CAMDEN – Two Rutgers–Camden students, both enrolled in the region’s only computational and integrative biology doctoral program, have been awarded the prestigious Rutgers Presidential Fellowship. Each year, only 10 candidates in PhD programs throughout the university receive the award, which provides a $35,000 stipend, plus tuition and fee reimbursement.
Sweta Sharma of Hamden, Conn. and Ammar Naqvi of Dix Hills, NY, received the fellowship to support their first year in the innovative program that launched in 2010 as the first doctoral program in the sciences or mathematics ever offered at Rutgers–Camden. The graduate program is supported through the Rutgers–Camden Center for Computational and Integrative Biology, which seeks to answer biological problems through traditional lab settings as well as computational modeling.
Sharma’s previous research on genetic factors associated with liver disease was published in the journal Hepatology. Her strong research background includes studying at Yale University’s Center for Bioinformatics and at the W.M. Keck Facility-Biophysics Resource, as well as in Kenneth Buetow’s Lab of Population Genetics at the National Cancer Institute. Her most recent research project conducted at the University of Connecticut utilized Virtual Cell software to model a signaling network that’s important in synaptic plasticity.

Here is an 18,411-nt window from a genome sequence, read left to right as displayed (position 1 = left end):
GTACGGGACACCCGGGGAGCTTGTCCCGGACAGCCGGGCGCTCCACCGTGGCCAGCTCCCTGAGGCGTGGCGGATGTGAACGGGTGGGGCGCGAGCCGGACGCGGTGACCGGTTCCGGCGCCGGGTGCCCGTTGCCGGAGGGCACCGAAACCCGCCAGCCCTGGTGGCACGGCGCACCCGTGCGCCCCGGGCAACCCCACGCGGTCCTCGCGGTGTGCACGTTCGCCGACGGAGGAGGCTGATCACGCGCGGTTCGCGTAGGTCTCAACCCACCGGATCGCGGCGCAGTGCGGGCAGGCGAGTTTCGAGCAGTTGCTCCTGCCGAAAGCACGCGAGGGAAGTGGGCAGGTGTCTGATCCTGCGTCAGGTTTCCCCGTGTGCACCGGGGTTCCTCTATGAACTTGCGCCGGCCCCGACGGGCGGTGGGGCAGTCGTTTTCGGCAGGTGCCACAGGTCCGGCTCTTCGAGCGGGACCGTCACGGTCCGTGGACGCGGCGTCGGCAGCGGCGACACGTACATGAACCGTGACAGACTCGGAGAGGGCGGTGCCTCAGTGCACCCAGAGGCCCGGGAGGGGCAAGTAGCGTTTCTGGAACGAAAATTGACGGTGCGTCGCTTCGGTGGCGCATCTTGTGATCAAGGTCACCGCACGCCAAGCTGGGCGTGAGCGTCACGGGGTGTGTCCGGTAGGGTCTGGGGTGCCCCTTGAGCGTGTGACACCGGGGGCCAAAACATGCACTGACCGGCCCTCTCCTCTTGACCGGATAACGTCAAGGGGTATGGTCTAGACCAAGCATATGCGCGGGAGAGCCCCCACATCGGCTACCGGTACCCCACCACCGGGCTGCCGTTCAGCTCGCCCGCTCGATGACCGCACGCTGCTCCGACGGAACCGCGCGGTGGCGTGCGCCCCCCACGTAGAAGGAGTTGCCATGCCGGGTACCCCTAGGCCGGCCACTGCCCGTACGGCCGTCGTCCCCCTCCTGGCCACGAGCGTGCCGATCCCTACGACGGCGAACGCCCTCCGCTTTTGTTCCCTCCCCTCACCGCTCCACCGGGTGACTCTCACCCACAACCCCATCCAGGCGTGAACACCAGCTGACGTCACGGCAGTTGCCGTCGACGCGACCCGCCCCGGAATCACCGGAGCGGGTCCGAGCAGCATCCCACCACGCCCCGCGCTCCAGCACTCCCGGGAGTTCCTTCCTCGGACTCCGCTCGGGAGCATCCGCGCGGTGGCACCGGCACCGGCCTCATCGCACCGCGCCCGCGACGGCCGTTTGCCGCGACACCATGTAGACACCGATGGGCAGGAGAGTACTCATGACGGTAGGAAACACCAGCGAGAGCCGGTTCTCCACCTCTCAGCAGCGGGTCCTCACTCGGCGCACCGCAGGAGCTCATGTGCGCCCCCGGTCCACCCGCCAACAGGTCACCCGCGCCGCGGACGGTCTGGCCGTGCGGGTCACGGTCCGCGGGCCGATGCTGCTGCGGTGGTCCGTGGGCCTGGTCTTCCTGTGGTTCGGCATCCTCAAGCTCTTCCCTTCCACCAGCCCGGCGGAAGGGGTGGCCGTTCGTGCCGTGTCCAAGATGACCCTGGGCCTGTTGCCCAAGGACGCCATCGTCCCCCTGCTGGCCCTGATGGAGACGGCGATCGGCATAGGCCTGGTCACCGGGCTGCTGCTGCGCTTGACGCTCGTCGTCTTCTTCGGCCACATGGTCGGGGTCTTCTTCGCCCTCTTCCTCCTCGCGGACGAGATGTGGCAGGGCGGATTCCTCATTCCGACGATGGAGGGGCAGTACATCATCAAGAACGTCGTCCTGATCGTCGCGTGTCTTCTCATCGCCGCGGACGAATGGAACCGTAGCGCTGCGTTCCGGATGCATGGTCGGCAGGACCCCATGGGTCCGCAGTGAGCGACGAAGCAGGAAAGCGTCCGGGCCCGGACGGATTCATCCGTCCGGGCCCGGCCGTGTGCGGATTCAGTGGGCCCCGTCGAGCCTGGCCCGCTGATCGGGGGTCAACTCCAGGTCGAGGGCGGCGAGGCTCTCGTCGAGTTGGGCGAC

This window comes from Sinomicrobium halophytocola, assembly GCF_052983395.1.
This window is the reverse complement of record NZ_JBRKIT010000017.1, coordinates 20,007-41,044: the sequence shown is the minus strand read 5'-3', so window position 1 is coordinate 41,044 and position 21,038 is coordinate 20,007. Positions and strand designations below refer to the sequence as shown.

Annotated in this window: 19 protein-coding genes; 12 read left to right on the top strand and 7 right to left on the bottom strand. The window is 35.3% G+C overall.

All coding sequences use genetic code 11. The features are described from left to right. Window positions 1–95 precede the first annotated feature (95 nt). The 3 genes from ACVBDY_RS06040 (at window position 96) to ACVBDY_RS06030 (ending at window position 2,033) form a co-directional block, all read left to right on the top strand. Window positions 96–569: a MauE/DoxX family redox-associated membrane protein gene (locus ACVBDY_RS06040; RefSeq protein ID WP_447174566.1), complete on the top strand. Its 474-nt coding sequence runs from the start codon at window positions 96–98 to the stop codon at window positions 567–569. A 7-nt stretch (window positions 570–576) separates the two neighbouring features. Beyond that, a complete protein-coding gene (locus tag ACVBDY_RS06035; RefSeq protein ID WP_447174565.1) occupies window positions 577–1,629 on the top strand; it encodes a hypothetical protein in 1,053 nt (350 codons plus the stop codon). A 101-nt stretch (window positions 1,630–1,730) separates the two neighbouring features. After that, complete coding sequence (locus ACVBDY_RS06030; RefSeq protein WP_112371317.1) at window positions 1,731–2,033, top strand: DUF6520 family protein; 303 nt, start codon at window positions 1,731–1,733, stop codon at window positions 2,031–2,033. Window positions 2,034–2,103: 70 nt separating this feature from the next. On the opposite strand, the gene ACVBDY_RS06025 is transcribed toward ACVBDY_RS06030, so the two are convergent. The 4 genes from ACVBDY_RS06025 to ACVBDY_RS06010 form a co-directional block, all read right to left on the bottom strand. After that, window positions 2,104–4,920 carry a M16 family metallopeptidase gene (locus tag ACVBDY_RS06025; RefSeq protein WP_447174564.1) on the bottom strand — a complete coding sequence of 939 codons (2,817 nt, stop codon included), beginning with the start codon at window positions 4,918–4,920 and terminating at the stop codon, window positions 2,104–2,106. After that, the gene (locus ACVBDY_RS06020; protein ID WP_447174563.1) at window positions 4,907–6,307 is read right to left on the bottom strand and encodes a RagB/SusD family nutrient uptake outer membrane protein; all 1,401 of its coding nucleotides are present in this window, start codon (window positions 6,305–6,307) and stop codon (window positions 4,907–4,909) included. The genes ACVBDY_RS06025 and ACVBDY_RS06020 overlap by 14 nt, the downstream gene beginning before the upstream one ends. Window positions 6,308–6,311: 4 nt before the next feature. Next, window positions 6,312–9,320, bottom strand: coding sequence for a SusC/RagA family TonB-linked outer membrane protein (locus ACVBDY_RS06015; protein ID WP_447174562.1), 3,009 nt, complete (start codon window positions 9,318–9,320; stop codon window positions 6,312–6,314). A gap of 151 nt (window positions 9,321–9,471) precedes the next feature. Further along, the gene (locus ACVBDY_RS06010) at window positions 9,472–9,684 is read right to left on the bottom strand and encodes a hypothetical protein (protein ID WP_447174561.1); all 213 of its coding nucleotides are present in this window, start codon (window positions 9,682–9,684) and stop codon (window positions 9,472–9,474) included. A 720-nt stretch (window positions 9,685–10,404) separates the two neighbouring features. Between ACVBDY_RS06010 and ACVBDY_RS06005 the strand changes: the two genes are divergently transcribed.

At Rutgers–Camden, Sharma plans on studying disease and cellular mechanisms through a systems biology perspective. “I’m eager to learn what tools there are and how I can apply them,” says the George Washington University and University of New Haven graduate.
Naqvi, who recently was enrolled in the doctoral biology program at the University of Pennsylvania, applied to Rutgers–Camden for its unique, integrated approach.
“Science is heading into an interdisciplinary realm; I wanted exposure to that kind of environment,” says Naqvi, who earned an undergraduate degree from the Rochester Institute of Technology and a master’s degree from George Mason University. “I am looking forward to studying in a more intimate setting and working more directly with faculty, even those who are not directly in my field,” Naqvi adds.
His extensive research has led to five publications in journals including PLoS: Pathogens, Current Biology, and Genome Research. He held internships at the University of California at San Diego, the Salk Institute of Biological Sciences, also in San Diego, and the Sloan-Kettering Institute in New York. His more recent research at Penn led to a discovery of a novel step involved in microRNA processing and biogenesis.
Since its inception three years ago, the Rutgers–Camden Center for Computational and Integrative Biology has produced robust scholarly activity with more than $3 million awarded in grants; 142 publications in peer-reviewed journals; and 175 presentations to international and national professional societies and universities.
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Media Contact: Cathy K. Donovan